By Drew Olson Special to Published Aug 31, 2008 at 6:09 AM
Five years ago, the organizers of Harley-Davidson's 100th anniversary concert took an incredible amount of grief for their selection of Elton John as the headliner.

Redemption arrived Saturday night at The Roadhouse at the Lakefront.

Bruce Springsteen, a longtime Harley enthusiast from New Jersey, brought his E Street Band to town for a scorching 3 ½-hour set that set an almost impossible standard for Harley parties to come.

Playing before a shoulder-to-shoulder crowd an a perfect late-summer evening, Springsteen and friends flexed musical muscles through a 31-song slate heavy with stadium rockers ("Badlands," "Darlington County," "Glory Days" and "Rosalita"), low on quiet numbers ("Racing in the Street," "4th of July, Asbury Park (Sandy)" and filled with last-show-of-a-long-tour abandon.

Springsteen himself declared the show Aug. 24 in Kansas City "The last official night of the 'Magic' tour," and it was evident early Saturday what he meant by that.

It has been decades since casual and curious customers outnumbered zealots, diehards and zealots / diehards in training at a Springsteen show. Put simply, the overflow crowd Saturday night was filled with Harley-Davidson fans. Though most all clearly enjoyed the opportunity to see a first-class performance by a legendary band at the top of its game, there was a feeling that many would have been content to be entertained by biker-bar favorites like The Doobie Brothers, George Thorogood or Lynyrd Skynyrd.

Die-hard Springsteen fans spent hours on message boards agonizing over what song Springsteen would use to open the show. They cheered the first harmonica wail of "Gypsy Biker" -- a completely appropriate choice from last year's studio album "Magic," many of the bikers seemed oblivious to the first-verse lyric that set the tone for the evening:

"We pulled your cycle out of the garage
And polished up the chrome
Our Gypsy biker's comin' home"

Nuance can be hard to grasp in a shoulder-to-shoulder, stadium-sized crowd -- particularly one filled with so people unfamiliar with Springsteen's catalog beyond "Born to Run" and a handful of other jukebox staples.

But, nuance wasn't necessary when Springsteen and guitarist Steve Van Zandt stood center stage and traded searing solos in the coda of "Gypsy Biker."

Early in the show, Springsteen seemed to draw energy from the frenzied diehards in front of the stage. The "veterans," many of whom spent hours in line for coveted checkered wristband, didn't miss cues to sing along in "Out in the Street" or "Badlands" or to raise their hands during "Tenth Avenue Freeze-Out."

As the show progressed, he did what he always does in a live setting; he blew people away with his knee-sliding, crowd-surfing, balls-out approach to physical performance that is rooted in his undying belief in the redemptive power of rock and roll and the immediate, unfiltered emotional exchange between artist and audience.

Like most E Street Band shows, this performance contained so many highlights that naming one above the others seems almost impossible. Here are a sampling of the more memorable moments on an unforgettable night:

Springsteen's nightly search for request signs rears up a three-dimensional plea for "Wooly Bully." He complies, saying "Any bar band worth its salt knows this one."

Nils Lofgren, the most overqualified third guitarist in rock, played a jaw-dropping solo during "Youngstown."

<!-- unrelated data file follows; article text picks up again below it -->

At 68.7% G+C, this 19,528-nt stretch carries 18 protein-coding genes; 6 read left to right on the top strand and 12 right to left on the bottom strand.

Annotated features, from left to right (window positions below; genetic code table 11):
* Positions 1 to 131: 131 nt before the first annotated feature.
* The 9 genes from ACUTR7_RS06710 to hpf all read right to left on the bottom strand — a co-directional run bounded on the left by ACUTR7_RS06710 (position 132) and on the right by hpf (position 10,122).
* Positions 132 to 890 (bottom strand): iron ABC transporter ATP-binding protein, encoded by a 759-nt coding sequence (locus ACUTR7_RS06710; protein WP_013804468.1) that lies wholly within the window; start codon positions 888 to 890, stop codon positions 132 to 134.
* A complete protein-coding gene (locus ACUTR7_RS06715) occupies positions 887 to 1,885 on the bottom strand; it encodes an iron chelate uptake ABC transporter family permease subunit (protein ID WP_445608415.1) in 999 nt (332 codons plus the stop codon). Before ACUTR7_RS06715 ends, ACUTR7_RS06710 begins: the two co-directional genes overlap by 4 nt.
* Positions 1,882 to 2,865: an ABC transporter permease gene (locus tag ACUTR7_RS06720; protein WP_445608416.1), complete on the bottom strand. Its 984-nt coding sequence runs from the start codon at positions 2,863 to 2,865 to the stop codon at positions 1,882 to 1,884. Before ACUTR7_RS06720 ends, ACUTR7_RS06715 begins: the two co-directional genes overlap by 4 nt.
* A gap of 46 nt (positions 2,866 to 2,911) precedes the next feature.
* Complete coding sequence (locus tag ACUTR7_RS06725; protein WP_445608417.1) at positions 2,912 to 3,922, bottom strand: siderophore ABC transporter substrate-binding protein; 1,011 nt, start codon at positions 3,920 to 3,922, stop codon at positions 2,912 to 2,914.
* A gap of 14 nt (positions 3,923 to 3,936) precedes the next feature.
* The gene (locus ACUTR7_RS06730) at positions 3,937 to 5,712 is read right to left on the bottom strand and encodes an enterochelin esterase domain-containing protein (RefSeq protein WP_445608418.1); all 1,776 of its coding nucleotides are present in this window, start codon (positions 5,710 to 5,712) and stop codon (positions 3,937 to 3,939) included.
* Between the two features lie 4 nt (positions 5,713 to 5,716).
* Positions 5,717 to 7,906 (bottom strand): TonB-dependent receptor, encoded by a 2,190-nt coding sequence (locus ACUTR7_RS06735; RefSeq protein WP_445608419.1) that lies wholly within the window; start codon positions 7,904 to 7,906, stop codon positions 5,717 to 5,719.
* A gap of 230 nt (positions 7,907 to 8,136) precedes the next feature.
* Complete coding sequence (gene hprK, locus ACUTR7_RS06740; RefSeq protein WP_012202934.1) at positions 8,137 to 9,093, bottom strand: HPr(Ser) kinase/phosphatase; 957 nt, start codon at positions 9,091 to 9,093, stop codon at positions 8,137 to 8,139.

At the end of "Born to Run," Springsteen tried to launch into "Rosalita," but his guitar was hopelessly out of tune. He stopped the song after one bar, ran back and got another axe to finish.

"You Can Look (But You Better Not Touch)," a rollicking song from "The River" was a request.

Springsteen dedicated "Racing in the Street" to Willie G. Davidson, the pied piper of biker culture.

Van Zandt sang a soulful, Jersey Shore-influenced vocal line in "Long Walk Home."

The night's most poignant moment came was an appearance by Jason Federici, the son of longtime E Street organist Danny Federici, who died of melanoma this spring. "This is the first time we've finished a tour without Danny," Springsteen said. Jason Federici played accordion alongside E Street pianist Roy Bittan on "Fourth of July, Asbury Park (Sandy)."

Springsteen and Van Zandt referred to being "loose," a nod to the band's famous "bomb scare" show at Milwaukee's Uptown Theater in 1975.

After testing the audience's endurance limit during the first 10 songs of the "encore," Springsteen and the E Streeters closed the show with a cover of Steppenwolf's biker anthem "Born to be Wild."

The complete set list from Bruce Springsteen and the E Street Band's concert at Harley-Davidson's 105th anniversary party Saturday night at The Roadhouse at the Lakefront:

Gypsy Biker
Out In The Street
Radio Nowhere
The Promised Land
Spirit In The Night
Wooly Bully [Tour Premiere-Sam The Sham cover]
Darlington County
You Can Look (But You Better Not Touch)
Darkness On The Edge Of Town
Murder Incorporated
She's The One
Livin' In The Future
Mary's Place
Working On The Highway
Racing In The Street
The Rising
Last To Die
Long Walk Home


Seven Nights To Rock
4th of July, Asbury Park (Sandy)
Tenth Avenue Freeze-Out
Glory Days
Born To Run
Bobby Jean
American Land
Thunder Road
Dancing In The Dark
Born To Be Wild [Tour Premiere-Steppenwolf cover]

Drew Olson Special to

Host of “The Drew Olson Show,” which airs 1-3 p.m. weekdays on The Big 902. Sidekick on “The Mike Heller Show,” airing weekdays on The Big 920 and a statewide network including stations in Madison, Appleton and Wausau. Co-author of Bill Schroeder’s “If These Walls Could Talk: Milwaukee Brewers” on Triumph Books. Co-host of “Big 12 Sports Saturday,” which airs Saturdays during football season on WISN-12. Former senior editor at Former reporter at the Milwaukee Journal Sentinel.